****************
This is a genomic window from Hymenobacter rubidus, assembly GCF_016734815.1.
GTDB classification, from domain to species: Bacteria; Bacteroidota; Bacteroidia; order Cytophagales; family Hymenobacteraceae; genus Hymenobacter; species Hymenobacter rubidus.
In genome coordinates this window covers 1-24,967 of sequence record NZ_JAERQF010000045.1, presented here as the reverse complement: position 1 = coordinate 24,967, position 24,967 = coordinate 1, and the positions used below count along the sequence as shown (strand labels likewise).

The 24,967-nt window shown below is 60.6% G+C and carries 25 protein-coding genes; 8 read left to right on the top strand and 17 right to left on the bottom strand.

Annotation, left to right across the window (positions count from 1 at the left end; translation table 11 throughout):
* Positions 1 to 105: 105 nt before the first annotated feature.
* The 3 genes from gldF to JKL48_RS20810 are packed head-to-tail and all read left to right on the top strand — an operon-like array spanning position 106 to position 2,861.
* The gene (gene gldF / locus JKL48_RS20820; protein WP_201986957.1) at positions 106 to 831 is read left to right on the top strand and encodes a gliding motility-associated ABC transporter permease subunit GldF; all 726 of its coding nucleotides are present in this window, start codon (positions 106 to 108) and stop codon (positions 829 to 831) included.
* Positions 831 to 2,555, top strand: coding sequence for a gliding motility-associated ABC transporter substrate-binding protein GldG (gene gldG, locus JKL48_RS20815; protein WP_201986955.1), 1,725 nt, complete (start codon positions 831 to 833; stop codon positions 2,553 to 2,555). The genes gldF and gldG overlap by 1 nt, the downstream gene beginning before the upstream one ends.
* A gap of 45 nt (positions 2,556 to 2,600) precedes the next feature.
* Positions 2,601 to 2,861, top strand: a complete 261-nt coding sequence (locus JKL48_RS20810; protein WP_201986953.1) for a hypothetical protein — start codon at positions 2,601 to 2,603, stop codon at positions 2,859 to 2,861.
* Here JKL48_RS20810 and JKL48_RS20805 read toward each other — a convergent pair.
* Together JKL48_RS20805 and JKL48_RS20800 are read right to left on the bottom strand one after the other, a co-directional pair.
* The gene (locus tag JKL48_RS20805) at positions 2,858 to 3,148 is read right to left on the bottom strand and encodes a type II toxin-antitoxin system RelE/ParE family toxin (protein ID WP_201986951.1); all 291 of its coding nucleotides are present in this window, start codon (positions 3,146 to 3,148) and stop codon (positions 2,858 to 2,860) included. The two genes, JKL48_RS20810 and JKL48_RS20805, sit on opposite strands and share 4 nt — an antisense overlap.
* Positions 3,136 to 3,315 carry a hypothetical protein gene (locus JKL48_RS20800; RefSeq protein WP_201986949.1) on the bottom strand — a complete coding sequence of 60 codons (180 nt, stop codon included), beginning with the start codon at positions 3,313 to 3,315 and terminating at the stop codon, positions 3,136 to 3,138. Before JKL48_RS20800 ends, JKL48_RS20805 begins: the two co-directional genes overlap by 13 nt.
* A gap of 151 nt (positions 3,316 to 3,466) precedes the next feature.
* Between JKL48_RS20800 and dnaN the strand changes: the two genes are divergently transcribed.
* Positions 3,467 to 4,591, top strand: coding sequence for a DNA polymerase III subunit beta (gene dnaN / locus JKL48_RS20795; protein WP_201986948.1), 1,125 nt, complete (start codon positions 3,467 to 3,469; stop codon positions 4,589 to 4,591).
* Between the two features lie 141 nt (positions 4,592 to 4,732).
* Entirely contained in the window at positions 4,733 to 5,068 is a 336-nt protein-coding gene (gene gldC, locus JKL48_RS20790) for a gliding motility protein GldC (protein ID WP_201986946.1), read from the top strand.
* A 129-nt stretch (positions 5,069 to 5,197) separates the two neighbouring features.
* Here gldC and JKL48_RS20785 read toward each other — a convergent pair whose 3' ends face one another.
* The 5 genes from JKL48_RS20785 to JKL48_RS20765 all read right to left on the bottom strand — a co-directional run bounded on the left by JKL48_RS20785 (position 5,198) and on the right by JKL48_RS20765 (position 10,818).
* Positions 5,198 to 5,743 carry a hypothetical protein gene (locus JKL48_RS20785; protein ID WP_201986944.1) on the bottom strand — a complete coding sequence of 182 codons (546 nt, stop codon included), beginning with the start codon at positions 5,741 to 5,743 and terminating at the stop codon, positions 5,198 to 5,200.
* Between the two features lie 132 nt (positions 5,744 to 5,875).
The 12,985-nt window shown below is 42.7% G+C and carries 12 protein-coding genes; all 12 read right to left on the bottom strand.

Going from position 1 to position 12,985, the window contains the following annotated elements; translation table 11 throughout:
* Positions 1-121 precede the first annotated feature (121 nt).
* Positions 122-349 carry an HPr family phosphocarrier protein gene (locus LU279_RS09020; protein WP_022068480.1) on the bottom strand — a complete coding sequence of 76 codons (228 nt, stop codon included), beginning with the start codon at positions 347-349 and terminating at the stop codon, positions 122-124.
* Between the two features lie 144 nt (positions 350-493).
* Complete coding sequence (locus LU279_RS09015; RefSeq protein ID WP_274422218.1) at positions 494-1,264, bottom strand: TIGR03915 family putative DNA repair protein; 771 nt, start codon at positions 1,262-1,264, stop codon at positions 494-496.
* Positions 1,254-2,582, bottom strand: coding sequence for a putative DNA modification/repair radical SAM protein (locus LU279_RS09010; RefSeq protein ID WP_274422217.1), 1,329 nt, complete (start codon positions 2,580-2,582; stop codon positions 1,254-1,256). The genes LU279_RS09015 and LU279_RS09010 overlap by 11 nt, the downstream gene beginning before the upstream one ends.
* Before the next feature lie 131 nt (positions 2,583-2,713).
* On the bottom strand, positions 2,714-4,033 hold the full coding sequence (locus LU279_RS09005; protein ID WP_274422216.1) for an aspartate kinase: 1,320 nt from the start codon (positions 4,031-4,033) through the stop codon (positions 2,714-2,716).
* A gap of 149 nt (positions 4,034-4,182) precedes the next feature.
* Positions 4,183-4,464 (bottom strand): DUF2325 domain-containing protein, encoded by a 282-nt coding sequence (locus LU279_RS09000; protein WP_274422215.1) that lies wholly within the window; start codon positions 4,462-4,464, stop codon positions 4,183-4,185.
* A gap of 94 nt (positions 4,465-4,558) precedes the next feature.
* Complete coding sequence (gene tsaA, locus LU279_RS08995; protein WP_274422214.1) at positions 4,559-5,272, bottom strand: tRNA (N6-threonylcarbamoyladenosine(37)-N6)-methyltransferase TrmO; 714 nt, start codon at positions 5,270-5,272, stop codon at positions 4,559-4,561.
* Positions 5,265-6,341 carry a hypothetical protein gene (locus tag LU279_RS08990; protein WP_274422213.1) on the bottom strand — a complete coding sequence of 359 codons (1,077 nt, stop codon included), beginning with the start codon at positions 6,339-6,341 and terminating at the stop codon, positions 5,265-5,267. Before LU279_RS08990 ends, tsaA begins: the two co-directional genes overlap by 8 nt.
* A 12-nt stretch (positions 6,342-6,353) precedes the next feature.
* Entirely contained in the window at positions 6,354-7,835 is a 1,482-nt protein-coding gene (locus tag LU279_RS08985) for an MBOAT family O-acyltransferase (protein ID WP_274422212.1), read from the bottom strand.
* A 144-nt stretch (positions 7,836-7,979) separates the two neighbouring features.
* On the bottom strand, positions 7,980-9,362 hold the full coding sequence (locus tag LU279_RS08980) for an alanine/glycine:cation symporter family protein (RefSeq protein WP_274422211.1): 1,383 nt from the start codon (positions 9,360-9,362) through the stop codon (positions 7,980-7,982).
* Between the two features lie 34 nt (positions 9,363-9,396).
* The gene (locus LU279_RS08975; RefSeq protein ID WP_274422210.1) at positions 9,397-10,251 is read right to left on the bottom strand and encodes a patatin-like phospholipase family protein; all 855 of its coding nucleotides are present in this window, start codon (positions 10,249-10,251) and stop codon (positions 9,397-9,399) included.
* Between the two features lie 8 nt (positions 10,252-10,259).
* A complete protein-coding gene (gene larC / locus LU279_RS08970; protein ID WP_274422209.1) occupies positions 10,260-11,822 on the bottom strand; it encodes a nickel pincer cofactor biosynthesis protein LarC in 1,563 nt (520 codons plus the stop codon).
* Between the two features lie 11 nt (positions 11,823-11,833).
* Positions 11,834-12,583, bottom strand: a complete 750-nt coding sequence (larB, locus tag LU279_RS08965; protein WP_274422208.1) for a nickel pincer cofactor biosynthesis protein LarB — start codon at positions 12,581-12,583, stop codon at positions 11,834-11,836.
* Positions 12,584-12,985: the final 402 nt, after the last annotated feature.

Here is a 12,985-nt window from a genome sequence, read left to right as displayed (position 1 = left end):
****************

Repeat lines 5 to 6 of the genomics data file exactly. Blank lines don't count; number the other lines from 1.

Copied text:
Annotation, left to right across the window (positions count from 1 at the left end; translation table 11 throughout):
* Positions 1 to 105: 105 nt before the first annotated feature.